Official Journal of the European Union
COMMISSION REGULATION (EC) No 637/2009
of 22 July 2009
establishing implementing rules as to the suitability of the denominations of varieties of agricultural plant species and vegetable species
(Text with EEA relevance)
THE COMMISSION OF THE EUROPEAN COMMUNITIES,
Having regard to the Treaty establishing the European Community,
Having regard to Council Directive 2002/53/EC of 13 June 2002 on the common catalogue of varieties of agricultural plant species (1) and in particular Article 9(6) thereof,
Having regard to Council Directive 2002/55/EC of 13 June 2002 on the marketing of vegetable seed (2), and in particular Article 9(6) thereof,
Commission Regulation (EC) No 930/2000 of 4 May 2000 establishing implementing rules as to the suitability of the denominations of varieties of agricultural plant species and vegetable species (3) has been substantially amended several times (4). In the interests of clarity and rationality the said Regulation should be codified.
Directives 2002/53/EC and 2002/55/EC have laid down general rules in relation to the suitability of variety denominations, by means of a reference to Article 63 of Council Regulation (EC) No 2100/94 of 27 July 1994 on Community plant variety rights (5).
For the purposes of the application of Directives 2002/53/EC and 2002/55/EC, it is appropriate to establish detailed rules for the application of the criteria set out in Article 63 of Regulation (EC) No 2100/94, in particular in respect of the impediments for the designation of a variety denomination as specified in paragraphs 3 and 4 thereof. In a first phase, such detailed rules should be limited to the following impediments:
use precluded by the prior right of a third party,
difficulties as regards recognition or reproduction,
denominations which are identical or may be confused with a variety denomination of another variety,
denominations which are identical or may be confused with other designations,
misleading or causing confusion concerning the characteristics of the variety or other features.
The measures provided for in this Regulation are in accordance with the opinion of the Standing Committee on Seeds and Propagating Material for Agriculture, Horticulture and Forestry,
HAS ADOPTED THIS REGULATION:
This Regulation establishes, for the purposes of the application of the first subparagraph of Article 9(6) of Directive 2002/53/EC and of the first subparagraph of Article 9(6) of Directive 2002/55/EC, detailed rules for the application of certain criteria set out in Article 63 of Regulation (EC) No 2100/94 for the eligibility of variety denominations.
1. In the case of a trade mark as a prior right of a third party, the use of a variety denomination in the territory of the Community shall be considered to be precluded by the notification to the competent authority for the approval of the variety denomination of a trade mark, which has been registered in one or more Member States or at Community level prior to the approval of the variety denomination, and which is identical or similar to the variety denomination and registered in relation to goods which are identical or similar to the plant variety concerned.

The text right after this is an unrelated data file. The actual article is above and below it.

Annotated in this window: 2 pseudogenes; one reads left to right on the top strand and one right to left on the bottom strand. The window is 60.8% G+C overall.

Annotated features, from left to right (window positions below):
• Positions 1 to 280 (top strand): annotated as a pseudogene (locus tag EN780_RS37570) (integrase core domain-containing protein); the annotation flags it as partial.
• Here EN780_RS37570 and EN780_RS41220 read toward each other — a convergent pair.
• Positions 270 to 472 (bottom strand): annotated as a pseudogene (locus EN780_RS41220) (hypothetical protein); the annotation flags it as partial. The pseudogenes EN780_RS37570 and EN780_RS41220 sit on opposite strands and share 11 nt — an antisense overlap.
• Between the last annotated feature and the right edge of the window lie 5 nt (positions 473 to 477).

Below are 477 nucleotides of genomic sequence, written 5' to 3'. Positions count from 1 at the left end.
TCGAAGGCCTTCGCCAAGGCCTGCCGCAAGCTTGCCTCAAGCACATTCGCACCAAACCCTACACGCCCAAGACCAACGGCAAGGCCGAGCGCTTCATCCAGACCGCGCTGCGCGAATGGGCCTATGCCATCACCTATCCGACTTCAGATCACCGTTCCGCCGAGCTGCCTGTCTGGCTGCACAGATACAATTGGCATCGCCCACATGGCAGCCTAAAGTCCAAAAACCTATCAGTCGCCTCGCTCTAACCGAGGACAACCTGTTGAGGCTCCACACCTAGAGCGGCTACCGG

2. In the case of a geographical indication or a designation of origin for agricultural products and foodstuffs as a prior right of a third party, a variety denomination in the territory of the Community shall be considered to be precluded where the variety denomination would breach Article 13 of Council Regulation (EC) No 510/2006 (6) with respect to the geographical indication or the designation of origin protected in a Member State or in the Community under Article 3(3), the second subparagraph of Article 5(4), Article 5(6), Article 6 and Article 7(4) of that Regulation or the former Article 17 of Council Regulation (EEC) No 2081/92 (7) for goods which are identical or similar to the plant variety concerned.
3. An impediment to the suitability of a denomination due to a prior right referred to in paragraph 2 may be removed where a written consent of the holder of the prior right to the use of the denomination in relation to the variety has been obtained, provided that such a consent is not liable to mislead the public as to the true origin of the product.
4. In the case of a prior right of the applicant in respect of whole or part of the proposed denomination, Article 18(1) of Regulation (EC) No 2100/94 shall apply mutatis mutandis.
1. A variety denomination shall be considered to cause its users difficulties as regards recognition or reproduction in the following cases:
where it is in the form of a ‘fancy name’:
it consists of a single letter;
it consists of, or contains as a separate element, a series of letters not forming a word pronounceable in an official language of the Community; however, where this series is an established abbreviation, such an established abbreviation shall be limited to a maximum of two sets of up to three characters each, located at each end of the denomination;
it contains a number, except where this is an integral part of the name, or where this indicates that the variety is or will be one of a numbered series of varieties related through their breeding history;
it consists of more than three words or elements, unless the flow of the wording makes it easily recognizable or reproducible;
it consists of or contains an excessively long word or element;
it contains a punctuation mark or other symbol, an upper and lower case mixture (save where the first letter is in upper case and the rest of the denomination in lower case), subscript, superscript or a design;
where it is in the form of a ‘code’:
it consists of a number or numbers only, except in the case of inbred lines or of similarly specific types of varieties;
it consists of a single letter;
it contains more than 10 letters, or letters and numbers;
it contains more than four alternating groups of a letter or letters and a number or numbers;
it contains a punctuation mark or other symbol, subscript, superscript or a design.
2. On submission of the proposal for a variety denomination, the applicant shall declare where the proposed denomination is intended to be in the form of a ‘fancy name’ or of a ‘code’.
3. If the applicant makes no declaration on the form of the proposed denomination, the denomination shall be considered to be a ‘fancy name’.
In evaluating the identity of, or confusion with, a variety denomination of another variety, the following shall apply: